When in heavier formations, down in the red zone, Cravens is also an asset, since he can play close to the line as a defensive back and still cover tight ends in short areas or running backs. While watching tape of the former USC stud, this was another area where he really made his mark.
His ability to attack the line of scrimmage against the run while still being reliable in coverage is huge in situations down in the red area—where the Broncos weren’t very good a year ago.
Cravens isn’t perfect, though, and needs to take better angles at times in attacking the line. That said, generally speaking, he’s a really diverse and valuable weapon against the run as a blitzer.
Harassing the quarterback
It goes without saying that Cravens is at his best against the pass, where he can be a killer that the Broncos can utilize in all sorts of exotic formations, especially when added to the array of pass rushers Denver has in addition to him.
Su’a is aggressive and plenty strong to take on backs blocking in the backfield—watch No. 21 here, lined up outside the left tackle.
Not to mention, he’s strong enough to take on offensive lineman, something he showed consistently in college even against stout lines like Notre Dame’s.
Just like against the run, Cavens is effective blitzing both from the middle and off the edge. Lined up as a weakside linebacker in sub packages is where he can really thrive with his speed and aggression, applying pressure on quarterbacks who are expecting him to drop in coverage.
This is particularly valuable as an asset creating interior pressure, which is key against conventional NFL pocket passers like Philip Rivers or Tom Brady.
He’s not just a weapon sacking the quarterback, but can also tip passes that QBs are forcing out quickly while Su’a comes bearing down on them. He’s also sharp on stunts when he goes inside-out and can outrun tackles past the edge and into the backfield.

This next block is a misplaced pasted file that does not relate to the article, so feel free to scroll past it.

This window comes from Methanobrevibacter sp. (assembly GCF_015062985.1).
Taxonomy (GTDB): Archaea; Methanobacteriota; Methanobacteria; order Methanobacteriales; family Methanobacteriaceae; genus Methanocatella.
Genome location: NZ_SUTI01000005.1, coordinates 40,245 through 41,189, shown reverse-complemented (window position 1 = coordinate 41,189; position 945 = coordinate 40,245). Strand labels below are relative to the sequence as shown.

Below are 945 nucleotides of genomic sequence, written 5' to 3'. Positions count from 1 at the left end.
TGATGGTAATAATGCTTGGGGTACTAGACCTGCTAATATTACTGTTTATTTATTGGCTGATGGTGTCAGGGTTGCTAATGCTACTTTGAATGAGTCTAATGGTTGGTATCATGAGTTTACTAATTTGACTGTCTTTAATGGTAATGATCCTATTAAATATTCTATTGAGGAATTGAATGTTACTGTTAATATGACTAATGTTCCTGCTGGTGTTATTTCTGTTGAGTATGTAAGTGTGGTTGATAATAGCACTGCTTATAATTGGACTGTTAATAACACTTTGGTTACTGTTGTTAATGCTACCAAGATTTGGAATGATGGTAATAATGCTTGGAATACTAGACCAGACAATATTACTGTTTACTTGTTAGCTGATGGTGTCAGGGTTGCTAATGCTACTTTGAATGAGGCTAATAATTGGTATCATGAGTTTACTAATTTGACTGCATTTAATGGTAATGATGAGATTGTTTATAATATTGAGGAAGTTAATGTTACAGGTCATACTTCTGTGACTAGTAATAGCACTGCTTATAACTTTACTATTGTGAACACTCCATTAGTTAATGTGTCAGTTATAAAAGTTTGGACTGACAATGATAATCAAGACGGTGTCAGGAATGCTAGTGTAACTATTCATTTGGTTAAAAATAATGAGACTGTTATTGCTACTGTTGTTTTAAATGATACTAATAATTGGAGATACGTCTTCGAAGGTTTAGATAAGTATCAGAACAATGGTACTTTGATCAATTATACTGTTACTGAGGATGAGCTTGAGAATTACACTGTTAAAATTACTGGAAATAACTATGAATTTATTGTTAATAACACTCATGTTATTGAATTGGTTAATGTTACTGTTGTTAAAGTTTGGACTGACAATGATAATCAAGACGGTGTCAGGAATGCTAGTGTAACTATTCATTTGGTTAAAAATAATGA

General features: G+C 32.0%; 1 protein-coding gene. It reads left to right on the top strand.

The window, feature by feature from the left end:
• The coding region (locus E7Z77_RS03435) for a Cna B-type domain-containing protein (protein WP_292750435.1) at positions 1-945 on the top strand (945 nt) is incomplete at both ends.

Having OLB’s like Von Miller and Bradley Chubb, who can drop in coverage in select zone blitzes, allows Cravens to apply pressure when offenses don’t expect it, making him that much more dangerous.
Being able to bring Cravens on blitzes off the edge on the same side as Chubb or Von, is another wrinkle the Broncos can use that’ll give offenses headaches.
If lined up deeper in the box he can also come up the middle, where he’s dangerous with a head of steam. It’s no coincidence that Su’a was receiving comparisons to Troy Polamalu in his collegiate playing days, as he’s very similar to the USC legend in how much he can impact all phases of the game when played close to the line.
Offenses might try to counter aggressive blitzes by throwing screens towards a defender like Cravens, though, that’s not necessarily a concern, as Denver’s new chess piece can diagnose plays quickly and has the chops to be an asset in space too.
While Cravens’ ability to cover tight ends or running backs, playing as a deep safety or in the box is his big selling point, he brings a lot more than just versatility in coverage.
As Joe Woods has shown more creativity and diversity in his fronts, Su’a could be a huge addition due to his ability to play up against the line as a linebacker and blitz from all sorts of different positions both against the pass and run.
When you add 21’s versatility as a blitzer to the talented group of edge rushers in Denver and promising interior pass rushers like Demarcus Walker, the Broncos front should create nightmares for opposing offenses to stop.
With the Broncos pass rush getting a major makeover this offseason, Su’a Cravens could be one of the secret weapons in upgrading the unit and restoring Denver’s prowess on ‘D’.